A: An interesting point -- I can't think of any college presidents who are also novelists! But I think Hazard Adams was a dean, and Kenneth Galbraith and C.P. Snow certainly had some administrative experience. In general, the problems of the administrator seem more corporate, more connected to business and management, and thus unrelated to the central concerns of the faculty, although the search for a new president (extremely idealized) is the subject of Carlos Baker's A Friend in Power, and college presidents are central characters in Mary McCarthy's Groves of Academe and Randall Jarrell's Pictures from an Institution. A provost gets murdered in one of Joyce Carol Oates's novels, and deans are fairly thick on the ground and under it.
Larry Summers of Harvard is the first university president I know of who seems like a great subject for an academic novel -- someone whose corporate philosophy and brash style clashes with the treasured style and history of the institution, and directly offends segments of it. I'd enjoy reading a novel that began with the search for the new president, an elaborate, Pope-crowning sort of event (I've participated in some of these searches and they are fascinating from a sociological and literary point of view), and then brings in a president who rapidly becomes a news-maker, hatchet-man, and clumsy legislator of controversial ideas. Of course that character would also have to be a three-dimensional person.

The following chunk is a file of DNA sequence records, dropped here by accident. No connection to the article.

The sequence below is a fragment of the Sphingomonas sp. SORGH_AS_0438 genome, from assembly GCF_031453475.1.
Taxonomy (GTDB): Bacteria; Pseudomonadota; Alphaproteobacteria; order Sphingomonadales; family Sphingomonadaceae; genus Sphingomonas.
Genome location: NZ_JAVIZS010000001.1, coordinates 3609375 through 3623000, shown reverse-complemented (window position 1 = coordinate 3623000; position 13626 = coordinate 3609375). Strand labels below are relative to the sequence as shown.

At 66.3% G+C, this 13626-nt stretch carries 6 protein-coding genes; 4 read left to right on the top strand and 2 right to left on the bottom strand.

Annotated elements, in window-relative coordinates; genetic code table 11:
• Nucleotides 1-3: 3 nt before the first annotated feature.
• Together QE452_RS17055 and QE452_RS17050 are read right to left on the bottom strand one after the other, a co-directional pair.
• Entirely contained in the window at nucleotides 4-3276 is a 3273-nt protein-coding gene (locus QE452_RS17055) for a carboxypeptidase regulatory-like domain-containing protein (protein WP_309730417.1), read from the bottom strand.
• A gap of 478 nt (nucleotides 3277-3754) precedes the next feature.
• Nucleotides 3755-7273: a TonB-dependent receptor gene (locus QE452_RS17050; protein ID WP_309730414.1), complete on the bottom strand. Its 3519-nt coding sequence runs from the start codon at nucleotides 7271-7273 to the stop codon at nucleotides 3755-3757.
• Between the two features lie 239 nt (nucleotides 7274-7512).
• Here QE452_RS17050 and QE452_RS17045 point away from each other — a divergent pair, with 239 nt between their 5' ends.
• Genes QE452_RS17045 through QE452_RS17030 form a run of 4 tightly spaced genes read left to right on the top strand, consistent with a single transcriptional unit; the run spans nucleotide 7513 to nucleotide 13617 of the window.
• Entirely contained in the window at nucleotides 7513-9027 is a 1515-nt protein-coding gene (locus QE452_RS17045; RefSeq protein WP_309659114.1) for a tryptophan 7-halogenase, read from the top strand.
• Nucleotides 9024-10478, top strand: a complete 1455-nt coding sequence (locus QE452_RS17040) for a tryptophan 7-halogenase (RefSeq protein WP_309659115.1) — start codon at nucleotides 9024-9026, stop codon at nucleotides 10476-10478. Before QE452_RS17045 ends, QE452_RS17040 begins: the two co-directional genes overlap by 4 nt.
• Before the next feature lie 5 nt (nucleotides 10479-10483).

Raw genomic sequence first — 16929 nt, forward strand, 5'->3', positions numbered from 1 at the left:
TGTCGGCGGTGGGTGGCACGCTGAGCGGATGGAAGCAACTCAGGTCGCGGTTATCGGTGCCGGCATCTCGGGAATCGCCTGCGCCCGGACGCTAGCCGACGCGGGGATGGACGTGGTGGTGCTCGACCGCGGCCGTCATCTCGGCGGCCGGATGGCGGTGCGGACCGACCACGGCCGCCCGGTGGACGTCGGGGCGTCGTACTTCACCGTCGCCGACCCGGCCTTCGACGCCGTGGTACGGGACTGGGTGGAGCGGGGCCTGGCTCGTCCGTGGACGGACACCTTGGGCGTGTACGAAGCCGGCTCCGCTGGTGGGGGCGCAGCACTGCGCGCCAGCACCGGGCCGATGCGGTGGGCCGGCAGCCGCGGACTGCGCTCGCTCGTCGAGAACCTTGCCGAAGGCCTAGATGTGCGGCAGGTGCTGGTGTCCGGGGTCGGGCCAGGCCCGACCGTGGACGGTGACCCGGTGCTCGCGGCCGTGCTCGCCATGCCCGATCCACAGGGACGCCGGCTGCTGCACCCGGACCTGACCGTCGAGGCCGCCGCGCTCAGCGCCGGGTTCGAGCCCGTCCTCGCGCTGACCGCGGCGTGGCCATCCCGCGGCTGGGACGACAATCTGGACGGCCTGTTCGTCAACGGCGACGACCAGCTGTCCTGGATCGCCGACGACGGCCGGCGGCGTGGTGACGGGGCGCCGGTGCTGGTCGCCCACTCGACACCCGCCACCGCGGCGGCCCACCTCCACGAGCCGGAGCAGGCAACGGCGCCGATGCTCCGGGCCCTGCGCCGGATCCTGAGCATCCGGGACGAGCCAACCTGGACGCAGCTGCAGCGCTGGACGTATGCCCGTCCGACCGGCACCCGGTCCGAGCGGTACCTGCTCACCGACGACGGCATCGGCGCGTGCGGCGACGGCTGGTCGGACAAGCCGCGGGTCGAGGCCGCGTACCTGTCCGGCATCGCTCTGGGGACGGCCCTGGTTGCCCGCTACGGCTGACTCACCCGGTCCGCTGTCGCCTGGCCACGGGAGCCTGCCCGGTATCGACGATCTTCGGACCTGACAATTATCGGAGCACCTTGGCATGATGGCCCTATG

Q: Shifting genres, a Broadway revival of Who's Afraid of Virginia Woolf shows the continuing appeal of that play. What impressions of academe do you think are passed on through Albee's work?
A: Novices and outsiders may get the impression from Albee that academics have each other over to dinner parties. Nothing could be further from the truth, and anyone looking for a social life like the one in Virginia Woolf will be sorely disappointed. With the disappearance of the faculty wife, academics have stopped entertaining, and a modern George and Martha would have to have their fights at the local restaurant.